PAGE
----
Date of Award


Document Type


Degree Name

Master of Arts (MA)




William Langer is firmly established as a legend in North Dakota history. The legend began during his controversial terms as attorney general (1916-1920) and governor (1932-1934 and 1936-1938). A maverick in the United States Senate after his election to the upper chamber in 1940, admirers saw him as a civil libertarian and a defender of the "common man." The loyalty and devotion of his constituents increased over the years because of his willingness to do favors for them and because of his considerable campaign skills. However, a study of his papers, the Congressional Record, and newspaper and magazine articles reveals that Langer introduced few bills that were enacted into law. In addition, he was not taken seriously by his fellow Senators and often devoted his time in Congress to the obstruction of Senate business.

The first chapter outlines Langer's career before he entered the Senate in 1941, paying particular attention to the development of his political ideas and strategies. The second chapter is an assessment of Langer's peculiar habits in the Senate, as well as a summation of the the views of his colleagues and of the national media towards the North Dakotan.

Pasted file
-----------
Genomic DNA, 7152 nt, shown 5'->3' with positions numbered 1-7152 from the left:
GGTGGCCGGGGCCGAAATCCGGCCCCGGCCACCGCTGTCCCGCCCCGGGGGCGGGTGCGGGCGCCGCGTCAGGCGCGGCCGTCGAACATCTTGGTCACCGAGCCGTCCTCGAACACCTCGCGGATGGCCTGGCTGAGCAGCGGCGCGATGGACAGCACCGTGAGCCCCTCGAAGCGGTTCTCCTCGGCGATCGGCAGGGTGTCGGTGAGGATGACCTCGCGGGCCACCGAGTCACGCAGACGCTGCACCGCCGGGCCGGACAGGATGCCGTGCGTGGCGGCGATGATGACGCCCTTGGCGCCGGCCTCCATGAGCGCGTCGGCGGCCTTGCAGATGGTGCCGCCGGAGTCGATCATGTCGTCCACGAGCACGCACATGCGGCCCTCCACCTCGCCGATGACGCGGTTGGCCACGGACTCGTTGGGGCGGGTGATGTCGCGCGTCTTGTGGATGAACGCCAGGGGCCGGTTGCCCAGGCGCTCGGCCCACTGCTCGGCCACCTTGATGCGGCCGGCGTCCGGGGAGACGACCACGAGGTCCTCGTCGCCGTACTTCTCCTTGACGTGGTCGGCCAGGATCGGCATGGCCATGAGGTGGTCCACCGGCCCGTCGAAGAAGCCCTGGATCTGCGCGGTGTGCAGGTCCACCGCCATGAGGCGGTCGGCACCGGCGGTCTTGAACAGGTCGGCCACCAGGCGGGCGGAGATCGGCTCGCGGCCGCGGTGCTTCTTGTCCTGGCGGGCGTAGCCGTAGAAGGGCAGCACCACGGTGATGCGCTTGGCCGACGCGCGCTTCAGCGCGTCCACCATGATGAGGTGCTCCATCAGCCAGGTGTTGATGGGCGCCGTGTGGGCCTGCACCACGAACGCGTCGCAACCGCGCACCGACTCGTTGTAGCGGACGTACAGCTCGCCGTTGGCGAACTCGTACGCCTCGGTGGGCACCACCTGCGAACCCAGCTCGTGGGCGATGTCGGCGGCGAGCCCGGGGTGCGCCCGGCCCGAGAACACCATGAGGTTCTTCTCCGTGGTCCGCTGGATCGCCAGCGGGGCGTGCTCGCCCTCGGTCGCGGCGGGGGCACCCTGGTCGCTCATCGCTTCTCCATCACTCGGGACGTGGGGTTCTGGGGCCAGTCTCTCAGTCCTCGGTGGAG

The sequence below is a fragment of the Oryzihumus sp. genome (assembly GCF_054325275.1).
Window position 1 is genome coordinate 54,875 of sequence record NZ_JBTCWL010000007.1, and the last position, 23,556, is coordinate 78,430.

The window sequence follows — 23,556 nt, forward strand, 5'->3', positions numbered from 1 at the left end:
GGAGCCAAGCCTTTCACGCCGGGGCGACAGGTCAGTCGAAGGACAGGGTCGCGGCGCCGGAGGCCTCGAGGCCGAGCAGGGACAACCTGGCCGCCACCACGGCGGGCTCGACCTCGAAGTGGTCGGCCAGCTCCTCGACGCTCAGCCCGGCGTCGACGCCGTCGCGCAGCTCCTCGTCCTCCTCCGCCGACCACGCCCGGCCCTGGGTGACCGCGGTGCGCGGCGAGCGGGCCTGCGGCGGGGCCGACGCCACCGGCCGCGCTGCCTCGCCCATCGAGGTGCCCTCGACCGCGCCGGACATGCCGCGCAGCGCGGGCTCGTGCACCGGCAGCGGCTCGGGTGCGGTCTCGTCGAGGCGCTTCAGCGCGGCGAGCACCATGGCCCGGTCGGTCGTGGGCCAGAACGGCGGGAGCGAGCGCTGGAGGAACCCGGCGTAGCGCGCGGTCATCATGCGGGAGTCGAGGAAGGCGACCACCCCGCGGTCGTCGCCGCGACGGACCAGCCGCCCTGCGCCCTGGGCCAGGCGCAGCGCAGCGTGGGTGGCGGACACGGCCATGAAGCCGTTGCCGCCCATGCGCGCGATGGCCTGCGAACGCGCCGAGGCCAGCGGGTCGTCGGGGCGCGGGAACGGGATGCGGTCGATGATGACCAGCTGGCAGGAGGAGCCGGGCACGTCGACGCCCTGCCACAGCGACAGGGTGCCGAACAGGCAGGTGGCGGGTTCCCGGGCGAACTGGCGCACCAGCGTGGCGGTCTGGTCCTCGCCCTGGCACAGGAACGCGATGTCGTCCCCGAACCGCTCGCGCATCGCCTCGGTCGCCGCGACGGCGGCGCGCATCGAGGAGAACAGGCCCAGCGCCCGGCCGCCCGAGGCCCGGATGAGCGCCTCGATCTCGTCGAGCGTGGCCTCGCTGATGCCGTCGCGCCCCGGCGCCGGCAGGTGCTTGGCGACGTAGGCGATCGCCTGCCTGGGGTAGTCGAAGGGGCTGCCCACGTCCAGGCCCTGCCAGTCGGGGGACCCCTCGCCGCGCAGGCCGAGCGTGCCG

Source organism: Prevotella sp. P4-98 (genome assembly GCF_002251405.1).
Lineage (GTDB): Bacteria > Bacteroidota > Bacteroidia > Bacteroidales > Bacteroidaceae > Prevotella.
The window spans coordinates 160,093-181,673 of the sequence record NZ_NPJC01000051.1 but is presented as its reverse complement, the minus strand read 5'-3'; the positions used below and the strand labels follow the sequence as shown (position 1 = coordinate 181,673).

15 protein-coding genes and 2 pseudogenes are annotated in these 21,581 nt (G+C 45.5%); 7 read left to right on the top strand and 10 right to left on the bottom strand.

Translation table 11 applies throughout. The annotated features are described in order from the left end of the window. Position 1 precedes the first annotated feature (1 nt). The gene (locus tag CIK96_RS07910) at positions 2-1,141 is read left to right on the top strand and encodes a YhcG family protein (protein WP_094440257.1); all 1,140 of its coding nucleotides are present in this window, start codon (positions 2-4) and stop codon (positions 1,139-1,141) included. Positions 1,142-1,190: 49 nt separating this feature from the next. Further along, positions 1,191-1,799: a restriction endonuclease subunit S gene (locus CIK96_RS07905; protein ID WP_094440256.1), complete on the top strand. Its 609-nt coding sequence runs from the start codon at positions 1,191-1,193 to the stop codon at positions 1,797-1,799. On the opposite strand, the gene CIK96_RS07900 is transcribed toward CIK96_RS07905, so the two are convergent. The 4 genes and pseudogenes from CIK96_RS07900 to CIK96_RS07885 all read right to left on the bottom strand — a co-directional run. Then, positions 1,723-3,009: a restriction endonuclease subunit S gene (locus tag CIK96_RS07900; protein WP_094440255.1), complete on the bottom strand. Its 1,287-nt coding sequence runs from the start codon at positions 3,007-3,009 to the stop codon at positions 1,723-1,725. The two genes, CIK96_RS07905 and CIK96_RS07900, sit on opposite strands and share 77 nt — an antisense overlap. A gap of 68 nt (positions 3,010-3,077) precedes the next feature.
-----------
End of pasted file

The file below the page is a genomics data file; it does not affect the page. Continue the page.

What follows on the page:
Chapter three questions the notion that Langer was a humanitarian liberal by concluding that his advocacy of liberal causes was severely limited by his inability to translate his ideas into law. Few of Langer's proposals were taken seriously; his civil rights proposals in particular were usually intended to obstruct Senate business by fostering heated debate.

Chapter four examines Langer's opposition to the Internal Security Act of 1950 and concludes that, although Langer argued against the Act on civil libertarian grounds, his opposition was actually based on the limits the Act placed on immigration by Germans.

Chapter five details Langer's response to the McCarthy era and concludes that, although he never hesitated to employ anti-communist rhetoric, Langer can be properly placed in neither the McCarthyite nor the anti-McCarthyite camp.